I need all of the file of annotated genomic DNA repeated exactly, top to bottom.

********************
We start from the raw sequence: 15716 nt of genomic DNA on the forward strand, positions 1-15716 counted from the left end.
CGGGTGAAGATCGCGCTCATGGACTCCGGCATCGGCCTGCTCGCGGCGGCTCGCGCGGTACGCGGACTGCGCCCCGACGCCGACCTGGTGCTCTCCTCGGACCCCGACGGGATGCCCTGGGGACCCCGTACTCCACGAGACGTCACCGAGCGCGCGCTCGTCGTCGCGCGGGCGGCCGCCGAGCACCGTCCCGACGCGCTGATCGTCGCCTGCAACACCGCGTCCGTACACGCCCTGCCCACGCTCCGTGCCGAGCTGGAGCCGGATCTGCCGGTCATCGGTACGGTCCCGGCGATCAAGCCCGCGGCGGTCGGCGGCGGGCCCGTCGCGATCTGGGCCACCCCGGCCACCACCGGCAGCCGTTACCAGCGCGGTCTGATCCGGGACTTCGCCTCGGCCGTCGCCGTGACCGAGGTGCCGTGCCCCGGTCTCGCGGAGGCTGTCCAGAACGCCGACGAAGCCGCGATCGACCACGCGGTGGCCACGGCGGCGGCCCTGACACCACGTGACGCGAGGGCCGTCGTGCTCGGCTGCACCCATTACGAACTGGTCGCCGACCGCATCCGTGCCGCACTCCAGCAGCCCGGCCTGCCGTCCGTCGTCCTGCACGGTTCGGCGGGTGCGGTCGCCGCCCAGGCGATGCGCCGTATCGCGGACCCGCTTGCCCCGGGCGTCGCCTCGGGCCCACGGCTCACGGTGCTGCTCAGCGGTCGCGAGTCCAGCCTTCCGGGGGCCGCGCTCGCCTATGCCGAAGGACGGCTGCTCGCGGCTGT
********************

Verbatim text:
We start from the raw sequence: 15716 nt of genomic DNA on the forward strand, positions 1-15716 counted from the left end.
CGGGTGAAGATCGCGCTCATGGACTCCGGCATCGGCCTGCTCGCGGCGGCTCGCGCGGTACGCGGACTGCGCCCCGACGCCGACCTGGTGCTCTCCTCGGACCCCGACGGGATGCCCTGGGGACCCCGTACTCCACGAGACGTCACCGAGCGCGCGCTCGTCGTCGCGCGGGCGGCCGCCGAGCACCGTCCCGACGCGCTGATCGTCGCCTGCAACACCGCGTCCGTACACGCCCTGCCCACGCTCCGTGCCGAGCTGGAGCCGGATCTGCCGGTCATCGGTACGGTCCCGGCGATCAAGCCCGCGGCGGTCGGCGGCGGGCCCGTCGCGATCTGGGCCACCCCGGCCACCACCGGCAGCCGTTACCAGCGCGGTCTGATCCGGGACTTCGCCTCGGCCGTCGCCGTGACCGAGGTGCCGTGCCCCGGTCTCGCGGAGGCTGTCCAGAACGCCGACGAAGCCGCGATCGACCACGCGGTGGCCACGGCGGCGGCCCTGACACCACGTGACGCGAGGGCCGTCGTGCTCGGCTGCACCCATTACGAACTGGTCGCCGACCGCATCCGTGCCGCACTCCAGCAGCCCGGCCTGCCGTCCGTCGTCCTGCACGGTTCGGCGGGTGCGGTCGCCGCCCAGGCGATGCGCCGTATCGCGGACCCGCTTGCCCCGGGCGTCGCCTCGGGCCCACGGCTCACGGTGCTGCTCAGCGGTCGCGAGTCCAGCCTTCCGGGGGCCGCGCTCGCCTATGCCGAAGGACGGCTGCTCGCGGCTGT